• If the victim minimizes or recants, review jail calls and visits from the offender to ascertain whether this may be the underlying cause of the minimization or recantation.
    • Continue to ask the victim if the offender has contacted them to try and prevent the victim from participating in trial proceedings.

Victim safety is a vital end in itself, but victims who feel you are concerned for their safety are also likely to be more willing – and more able – to cooperate with prosecution.

For more information, please see our resources page

  • Ensure that orders of protection are entered into state and federal registries immediately.
  • Enforce orders of protection when they are violated, even in the courthouse.
  • To evaluate risk and identify potentially lethal offenders, take seriously the offender’s:
    • History of weapons use; access to guns.
    • History of threats to kill, strangulation and sexual assault.
    • History of drinking and drugging, and current substance use.
    • Stalking behavior.


  • Order suspects to surrender firearms whenever legally permissible.
  • Order that firearms be surrendered to law enforcement, not relinquished into the keeping of family members or friends.
  • Respond promptly to National Instant Criminal Background Check System (NICS) requests for information related to gun sale background checks; if such checks are not completed within three business days, the buyer automatically is allowed to purchase the gun.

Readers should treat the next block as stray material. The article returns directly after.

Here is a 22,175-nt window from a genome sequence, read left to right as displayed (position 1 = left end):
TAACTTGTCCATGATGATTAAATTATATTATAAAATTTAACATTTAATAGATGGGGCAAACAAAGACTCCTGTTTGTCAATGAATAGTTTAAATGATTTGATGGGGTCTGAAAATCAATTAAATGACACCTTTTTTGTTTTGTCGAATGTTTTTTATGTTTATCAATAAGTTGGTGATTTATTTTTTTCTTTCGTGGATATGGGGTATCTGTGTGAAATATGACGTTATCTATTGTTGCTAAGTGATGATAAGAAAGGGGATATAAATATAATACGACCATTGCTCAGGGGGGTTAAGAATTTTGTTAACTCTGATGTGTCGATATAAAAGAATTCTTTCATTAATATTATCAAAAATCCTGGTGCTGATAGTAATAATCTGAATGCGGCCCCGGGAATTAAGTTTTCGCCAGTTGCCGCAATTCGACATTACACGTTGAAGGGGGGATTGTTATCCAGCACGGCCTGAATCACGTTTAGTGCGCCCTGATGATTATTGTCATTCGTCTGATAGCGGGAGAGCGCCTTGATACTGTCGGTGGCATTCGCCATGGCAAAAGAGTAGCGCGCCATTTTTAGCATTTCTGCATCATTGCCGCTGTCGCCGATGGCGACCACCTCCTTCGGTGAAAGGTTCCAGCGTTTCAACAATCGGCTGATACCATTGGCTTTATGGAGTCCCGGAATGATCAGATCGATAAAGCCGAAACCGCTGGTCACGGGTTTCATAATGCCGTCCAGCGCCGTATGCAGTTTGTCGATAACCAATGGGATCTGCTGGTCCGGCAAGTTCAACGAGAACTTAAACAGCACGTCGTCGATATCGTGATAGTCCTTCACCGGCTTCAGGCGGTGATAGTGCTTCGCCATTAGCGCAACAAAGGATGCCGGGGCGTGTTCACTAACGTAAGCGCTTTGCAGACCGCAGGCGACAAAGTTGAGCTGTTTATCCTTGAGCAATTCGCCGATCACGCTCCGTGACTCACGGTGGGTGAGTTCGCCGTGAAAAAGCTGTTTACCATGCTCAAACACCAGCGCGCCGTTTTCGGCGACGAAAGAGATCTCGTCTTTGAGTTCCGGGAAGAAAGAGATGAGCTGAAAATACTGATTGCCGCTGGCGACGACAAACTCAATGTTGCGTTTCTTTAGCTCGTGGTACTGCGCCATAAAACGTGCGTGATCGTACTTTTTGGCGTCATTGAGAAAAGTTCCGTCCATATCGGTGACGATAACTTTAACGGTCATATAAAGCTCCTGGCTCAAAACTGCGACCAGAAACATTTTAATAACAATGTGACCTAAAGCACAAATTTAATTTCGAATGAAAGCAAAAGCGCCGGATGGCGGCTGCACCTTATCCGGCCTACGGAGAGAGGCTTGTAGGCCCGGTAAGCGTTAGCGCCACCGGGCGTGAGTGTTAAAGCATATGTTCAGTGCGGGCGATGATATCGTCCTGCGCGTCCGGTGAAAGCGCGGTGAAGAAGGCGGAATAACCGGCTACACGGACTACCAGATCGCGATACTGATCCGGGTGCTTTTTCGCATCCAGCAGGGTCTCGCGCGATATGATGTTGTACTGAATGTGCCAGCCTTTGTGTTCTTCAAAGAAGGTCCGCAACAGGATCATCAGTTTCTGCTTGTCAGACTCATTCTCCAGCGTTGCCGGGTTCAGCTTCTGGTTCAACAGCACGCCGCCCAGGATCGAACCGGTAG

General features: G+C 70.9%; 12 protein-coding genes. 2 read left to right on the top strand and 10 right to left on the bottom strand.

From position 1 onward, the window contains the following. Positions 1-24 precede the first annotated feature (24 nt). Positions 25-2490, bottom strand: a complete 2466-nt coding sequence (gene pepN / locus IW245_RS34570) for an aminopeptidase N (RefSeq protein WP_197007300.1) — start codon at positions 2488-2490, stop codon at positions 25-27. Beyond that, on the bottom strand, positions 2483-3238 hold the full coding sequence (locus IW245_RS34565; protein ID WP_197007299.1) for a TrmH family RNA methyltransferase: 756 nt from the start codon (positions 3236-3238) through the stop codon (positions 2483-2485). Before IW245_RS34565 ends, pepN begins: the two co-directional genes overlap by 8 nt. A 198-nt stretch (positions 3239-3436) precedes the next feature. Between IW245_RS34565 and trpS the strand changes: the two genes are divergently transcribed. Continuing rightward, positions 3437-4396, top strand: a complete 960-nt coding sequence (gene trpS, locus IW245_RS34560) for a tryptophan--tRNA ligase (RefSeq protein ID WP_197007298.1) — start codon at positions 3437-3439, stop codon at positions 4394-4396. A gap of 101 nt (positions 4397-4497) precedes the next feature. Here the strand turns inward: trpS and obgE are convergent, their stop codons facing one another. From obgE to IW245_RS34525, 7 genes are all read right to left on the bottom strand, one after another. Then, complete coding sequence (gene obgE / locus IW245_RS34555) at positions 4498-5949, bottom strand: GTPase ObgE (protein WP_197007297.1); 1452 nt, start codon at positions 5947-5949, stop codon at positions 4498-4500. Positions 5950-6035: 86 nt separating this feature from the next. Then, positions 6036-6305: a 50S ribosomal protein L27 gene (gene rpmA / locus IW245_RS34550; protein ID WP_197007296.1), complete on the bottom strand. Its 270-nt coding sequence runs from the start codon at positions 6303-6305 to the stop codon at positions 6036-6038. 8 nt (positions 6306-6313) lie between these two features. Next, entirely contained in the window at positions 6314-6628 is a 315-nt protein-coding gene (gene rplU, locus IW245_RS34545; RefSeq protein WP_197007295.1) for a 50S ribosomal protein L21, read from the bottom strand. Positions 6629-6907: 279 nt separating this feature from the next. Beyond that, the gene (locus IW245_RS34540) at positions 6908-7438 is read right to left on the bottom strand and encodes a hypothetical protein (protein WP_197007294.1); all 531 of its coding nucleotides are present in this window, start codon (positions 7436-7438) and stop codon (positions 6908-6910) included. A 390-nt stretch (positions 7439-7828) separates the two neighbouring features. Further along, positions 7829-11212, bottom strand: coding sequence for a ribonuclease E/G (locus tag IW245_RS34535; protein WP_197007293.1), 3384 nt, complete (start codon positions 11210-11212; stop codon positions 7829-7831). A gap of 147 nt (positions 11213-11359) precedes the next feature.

• In New York State, when a defendant is convicted of a domestic violence misdemeanor, courts are required to determine whether the crime fits the federal definition of a misdemeanor crime of domestic violence (i.e., whether it involved the use or attempted use of physical force or threatened use of a deadly weapon). If it does fit the required definition, the information should be transmitted to the Division of Criminal Justice Services, which will pass it on to NICS.
  • Require firearms permits to be surrendered whenever legally permissible.
  • Take all possible steps to prevent the return of firearms to disqualified individuals.

Pre-trial release

  • Consider the offender’s history of firearms use and violation of orders of protection before releasing them pending trial.
  • Access the offender’s prior domestic and non-domestic criminal histories when you make decisions about orders of protection or pretrial release.
  • When setting release or sentence conditions, require a substance abuse evaluation, treatment, or abstinence from alcohol and drugs when appropriate.


  • Impose sentences that reflect the offender's prior criminal histories, including domestic violence convictions.
  • Require police and prosecutors to inform the court if offender reoffends, threatens, or intimidates victims while cases are pending. This may allow additional charges to be filed.
  • Consistently respond to repeat offenses with increased sanctions.
  • Minimize the number of violations you allow before revoking an offender’s probation and incarcerating them.

Using abusive partner intervention programs

  • Use abusive partner intervention programs in combination with probation supervision and other legal sanctions.
  • Make sure your expectations about what a program can and cannot do are appropriate and based on best practices.
  • Only use programs that will support your sanctions and mandates, and swiftly report all noncompliance; promptly return violators to court.